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In belated celebration of its 151st birthday, Royal Montreal to host 2024 Presidents Cup

International Team captain Gary Player (left) United States captain Jack Nicklaus look on during the 2007 Presidents Cup at Royal Montreal Golf Club
International Team captain Gary Player (left) United States captain Jack Nicklaus look on during the 2007 Presidents Cup at Royal Montreal Golf Club

Three years ago, when the idea was first put in motion for Royal Montreal Golf Club to host the Presidents Cup in 2023 on its 150th anniversary, the bid committee heard it was “too late to the party.”

“We were fortunate, based on the way the it has grown and evolved, to have a lot of interest from International markets to host the Presidents Cup,” PGA Tour commissioner Jay Monahan said on a Zoom call Monday. “The amount of effort, the commitment, the passion, not only for the Presidents Cup in showcasing their club to the world and showcasing their club to the best players in the world, was evident throughout the entire process. That was something we were reminded of early and ultimately led us to this decision.”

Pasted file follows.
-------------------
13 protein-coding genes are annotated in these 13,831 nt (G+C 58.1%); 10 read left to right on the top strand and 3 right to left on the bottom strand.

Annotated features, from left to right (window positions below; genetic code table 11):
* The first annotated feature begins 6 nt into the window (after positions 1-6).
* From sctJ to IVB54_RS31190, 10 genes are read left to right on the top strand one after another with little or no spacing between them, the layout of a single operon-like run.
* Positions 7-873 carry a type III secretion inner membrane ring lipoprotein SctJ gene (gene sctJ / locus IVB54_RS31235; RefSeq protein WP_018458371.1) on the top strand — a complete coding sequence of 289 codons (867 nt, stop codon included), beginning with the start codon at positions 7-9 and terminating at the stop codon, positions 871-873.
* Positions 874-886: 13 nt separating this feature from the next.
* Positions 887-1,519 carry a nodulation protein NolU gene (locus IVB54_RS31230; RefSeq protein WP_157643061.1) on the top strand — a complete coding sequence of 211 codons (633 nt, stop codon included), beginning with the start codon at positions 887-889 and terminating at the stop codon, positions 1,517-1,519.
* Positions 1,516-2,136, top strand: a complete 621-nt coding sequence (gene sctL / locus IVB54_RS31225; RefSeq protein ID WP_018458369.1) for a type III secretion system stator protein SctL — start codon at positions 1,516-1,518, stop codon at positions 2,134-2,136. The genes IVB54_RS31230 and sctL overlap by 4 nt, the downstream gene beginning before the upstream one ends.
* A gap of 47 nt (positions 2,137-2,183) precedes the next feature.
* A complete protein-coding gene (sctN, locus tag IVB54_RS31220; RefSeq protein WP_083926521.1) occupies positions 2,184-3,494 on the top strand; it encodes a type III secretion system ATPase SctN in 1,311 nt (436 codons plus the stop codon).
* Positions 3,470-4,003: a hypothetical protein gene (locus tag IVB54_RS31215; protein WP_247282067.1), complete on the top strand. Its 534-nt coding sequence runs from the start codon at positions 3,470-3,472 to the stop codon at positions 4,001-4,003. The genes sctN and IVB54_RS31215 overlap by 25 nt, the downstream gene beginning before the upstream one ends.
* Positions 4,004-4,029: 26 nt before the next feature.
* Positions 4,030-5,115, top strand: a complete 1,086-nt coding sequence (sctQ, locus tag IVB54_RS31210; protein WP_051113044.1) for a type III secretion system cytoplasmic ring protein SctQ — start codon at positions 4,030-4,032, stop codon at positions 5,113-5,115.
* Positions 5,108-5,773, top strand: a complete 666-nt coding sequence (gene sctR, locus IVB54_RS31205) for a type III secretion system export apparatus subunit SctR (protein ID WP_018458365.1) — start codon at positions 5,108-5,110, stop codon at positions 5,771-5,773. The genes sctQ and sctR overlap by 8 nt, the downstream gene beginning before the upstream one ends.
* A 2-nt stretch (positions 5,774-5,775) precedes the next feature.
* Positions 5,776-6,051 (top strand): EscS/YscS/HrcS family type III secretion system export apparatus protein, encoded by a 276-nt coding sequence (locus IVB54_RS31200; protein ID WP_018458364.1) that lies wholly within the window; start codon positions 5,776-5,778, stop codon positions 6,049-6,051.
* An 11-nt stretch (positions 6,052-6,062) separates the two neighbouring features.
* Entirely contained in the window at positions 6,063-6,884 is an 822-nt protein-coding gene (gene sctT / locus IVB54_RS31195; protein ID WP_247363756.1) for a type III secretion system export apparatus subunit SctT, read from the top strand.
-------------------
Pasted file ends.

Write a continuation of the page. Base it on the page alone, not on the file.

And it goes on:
Because of COVID wiping out this year’s Ryder Cup and pushing the schedule back, the party will be held a year later when Royal Montreal, located in Ile Bizard, will host the 2024 Presidents Cup. That will be the 151st anniversary of North America’s oldest golf club, but no one is hung up on that detail.

“The Royal Montreal Golf Club has hosted many tournaments, including 10 Canadian Opens, but nothing can compare to the magic of the Presidents Cup,” said Michael Richards, chairman of the bid committee. “For me it is a dream come true. Our objective is to make the 2024 Presidents Cup the best one ever.”

The biennial showdown which first began in 1994 between a team from the U.S and one made up of International golfers was quite memorable in 2007, the last time it was held at Royal Montreal. The Americans defeated the International side 19.5-14.5, but the highlight was the Sunday singles match that saw Mike Weir winning the final two holes to defeat Tiger Woods 1-up.

“That’s what kind of got the juices flowing for me, to hopefully be on that team one day,” said Graham DeLaet, the 38-year old product of Weyburn, Sask. who plays on the PGA Tour and, after Weir, is the second Canadian to play in the Presidents Cup. “I was lucky enough to do that once.”

And a memorable performance it was that DeLaet put forth at Muirfield Village in 2013, when he was teamed with Australian Jason Day for the first four sessions and posted a 3-1-1 record.

It was also the first attended by Ryan Hart, a Winnipeg native who was named executive director of the 2024 Presidents Cup on Monday.